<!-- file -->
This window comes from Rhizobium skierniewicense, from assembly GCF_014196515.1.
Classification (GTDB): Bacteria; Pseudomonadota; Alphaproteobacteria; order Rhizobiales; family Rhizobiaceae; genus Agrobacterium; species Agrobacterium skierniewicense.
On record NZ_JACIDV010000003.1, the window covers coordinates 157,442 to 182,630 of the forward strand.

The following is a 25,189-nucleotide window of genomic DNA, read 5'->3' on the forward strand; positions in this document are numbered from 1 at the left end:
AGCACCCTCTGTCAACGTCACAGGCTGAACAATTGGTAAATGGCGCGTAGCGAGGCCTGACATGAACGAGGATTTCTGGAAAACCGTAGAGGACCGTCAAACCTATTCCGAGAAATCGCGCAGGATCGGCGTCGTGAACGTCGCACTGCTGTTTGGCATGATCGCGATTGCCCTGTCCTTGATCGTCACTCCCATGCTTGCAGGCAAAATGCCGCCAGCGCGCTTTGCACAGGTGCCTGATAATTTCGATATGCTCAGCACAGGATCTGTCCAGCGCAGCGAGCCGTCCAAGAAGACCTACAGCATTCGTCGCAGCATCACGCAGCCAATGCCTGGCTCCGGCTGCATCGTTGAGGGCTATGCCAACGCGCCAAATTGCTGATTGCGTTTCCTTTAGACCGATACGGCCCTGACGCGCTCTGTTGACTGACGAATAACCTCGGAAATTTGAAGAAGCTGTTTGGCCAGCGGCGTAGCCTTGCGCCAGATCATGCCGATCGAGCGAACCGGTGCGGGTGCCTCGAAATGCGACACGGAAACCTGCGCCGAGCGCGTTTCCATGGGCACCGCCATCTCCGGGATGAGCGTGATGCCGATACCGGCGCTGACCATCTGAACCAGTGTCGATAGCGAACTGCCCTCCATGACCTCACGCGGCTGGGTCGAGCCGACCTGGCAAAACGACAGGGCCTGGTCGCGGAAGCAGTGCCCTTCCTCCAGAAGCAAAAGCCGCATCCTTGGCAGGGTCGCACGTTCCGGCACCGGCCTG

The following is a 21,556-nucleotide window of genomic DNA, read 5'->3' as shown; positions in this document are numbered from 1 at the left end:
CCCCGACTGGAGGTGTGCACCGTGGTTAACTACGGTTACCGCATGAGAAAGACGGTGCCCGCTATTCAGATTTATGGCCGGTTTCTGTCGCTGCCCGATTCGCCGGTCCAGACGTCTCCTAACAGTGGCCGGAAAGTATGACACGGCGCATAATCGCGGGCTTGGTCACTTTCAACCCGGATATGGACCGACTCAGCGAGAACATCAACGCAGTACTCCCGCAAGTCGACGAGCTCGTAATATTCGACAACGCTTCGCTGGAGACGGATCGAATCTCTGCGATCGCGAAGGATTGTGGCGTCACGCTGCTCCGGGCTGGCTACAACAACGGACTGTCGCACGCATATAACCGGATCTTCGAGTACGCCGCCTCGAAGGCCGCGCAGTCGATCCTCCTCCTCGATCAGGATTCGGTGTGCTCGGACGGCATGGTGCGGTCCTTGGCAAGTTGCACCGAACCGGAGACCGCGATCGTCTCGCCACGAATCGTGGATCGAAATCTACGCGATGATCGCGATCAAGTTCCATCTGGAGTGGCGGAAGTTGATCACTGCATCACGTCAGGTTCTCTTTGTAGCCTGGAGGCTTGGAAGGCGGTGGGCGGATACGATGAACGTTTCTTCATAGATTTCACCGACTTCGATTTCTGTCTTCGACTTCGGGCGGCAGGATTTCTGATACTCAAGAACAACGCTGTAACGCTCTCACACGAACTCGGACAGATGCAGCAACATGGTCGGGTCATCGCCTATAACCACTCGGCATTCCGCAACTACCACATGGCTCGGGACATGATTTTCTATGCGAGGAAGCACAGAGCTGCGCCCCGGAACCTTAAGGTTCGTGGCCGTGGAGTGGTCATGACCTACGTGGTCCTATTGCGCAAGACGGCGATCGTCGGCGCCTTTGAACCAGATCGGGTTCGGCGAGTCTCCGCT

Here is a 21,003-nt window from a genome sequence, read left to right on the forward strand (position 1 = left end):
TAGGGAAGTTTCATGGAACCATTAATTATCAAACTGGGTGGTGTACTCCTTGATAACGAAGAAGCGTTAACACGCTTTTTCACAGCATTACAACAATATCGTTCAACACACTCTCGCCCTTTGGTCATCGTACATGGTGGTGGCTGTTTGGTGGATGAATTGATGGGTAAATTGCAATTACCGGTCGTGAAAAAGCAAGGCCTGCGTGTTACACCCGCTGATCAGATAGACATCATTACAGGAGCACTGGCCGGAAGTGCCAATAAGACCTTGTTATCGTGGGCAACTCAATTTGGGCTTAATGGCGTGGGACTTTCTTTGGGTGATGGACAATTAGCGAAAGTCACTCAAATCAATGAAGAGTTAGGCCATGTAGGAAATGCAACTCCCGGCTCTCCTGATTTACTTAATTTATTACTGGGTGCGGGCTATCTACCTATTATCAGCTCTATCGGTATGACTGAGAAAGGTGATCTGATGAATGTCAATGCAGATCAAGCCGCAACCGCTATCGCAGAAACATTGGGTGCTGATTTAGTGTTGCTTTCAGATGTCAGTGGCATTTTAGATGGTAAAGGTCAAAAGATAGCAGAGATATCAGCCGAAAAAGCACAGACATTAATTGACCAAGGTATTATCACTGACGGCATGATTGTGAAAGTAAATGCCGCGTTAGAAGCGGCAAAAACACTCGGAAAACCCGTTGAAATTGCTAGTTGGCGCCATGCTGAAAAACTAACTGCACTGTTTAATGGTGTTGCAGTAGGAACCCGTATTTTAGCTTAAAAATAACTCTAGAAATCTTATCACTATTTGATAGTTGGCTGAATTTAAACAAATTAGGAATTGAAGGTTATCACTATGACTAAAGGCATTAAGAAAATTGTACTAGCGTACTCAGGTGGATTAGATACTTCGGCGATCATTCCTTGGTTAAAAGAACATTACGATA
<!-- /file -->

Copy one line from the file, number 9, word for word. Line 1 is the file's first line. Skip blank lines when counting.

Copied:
TAGGGAAGTTTCATGGAACCATTAATTATCAAACTGGGTGGTGTACTCCTTGATAACGAAGAAGCGTTAACACGCTTTTTCACAGCATTACAACAATATCGTTCAACACACTCTCGCCCTTTGGTCATCGTACATGGTGGTGGCTGTTTGGTGGATGAATTGATGGGTAAATTGCAATTACCGGTCGTGAAAAAGCAAGGCCTGCGTGTTACACCCGCTGATCAGATAGACATCATTACAGGAGCACTGGCCGGAAGTGCCAATAAGACCTTGTTATCGTGGGCAACTCAATTTGGGCTTAATGGCGTGGGACTTTCTTTGGGTGATGGACAATTAGCGAAAGTCACTCAAATCAATGAAGAGTTAGGCCATGTAGGAAATGCAACTCCCGGCTCTCCTGATTTACTTAATTTATTACTGGGTGCGGGCTATCTACCTATTATCAGCTCTATCGGTATGACTGAGAAAGGTGATCTGATGAATGTCAATGCAGATCAAGCCGCAACCGCTATCGCAGAAACATTGGGTGCTGATTTAGTGTTGCTTTCAGATGTCAGTGGCATTTTAGATGGTAAAGGTCAAAAGATAGCAGAGATATCAGCCGAAAAAGCACAGACATTAATTGACCAAGGTATTATCACTGACGGCATGATTGTGAAAGTAAATGCCGCGTTAGAAGCGGCAAAAACACTCGGAAAACCCGTTGAAATTGCTAGTTGGCGCCATGCTGAAAAACTAACTGCACTGTTTAATGGTGTTGCAGTAGGAACCCGTATTTTAGCTTAAAAATAACTCTAGAAATCTTATCACTATTTGATAGTTGGCTGAATTTAAACAAATTAGGAATTGAAGGTTATCACTATGACTAAAGGCATTAAGAAAATTGTACTAGCGTACTCAGGTGGATTAGATACTTCGGCGATCATTCCTTGGTTAAAAGAACATTACGATA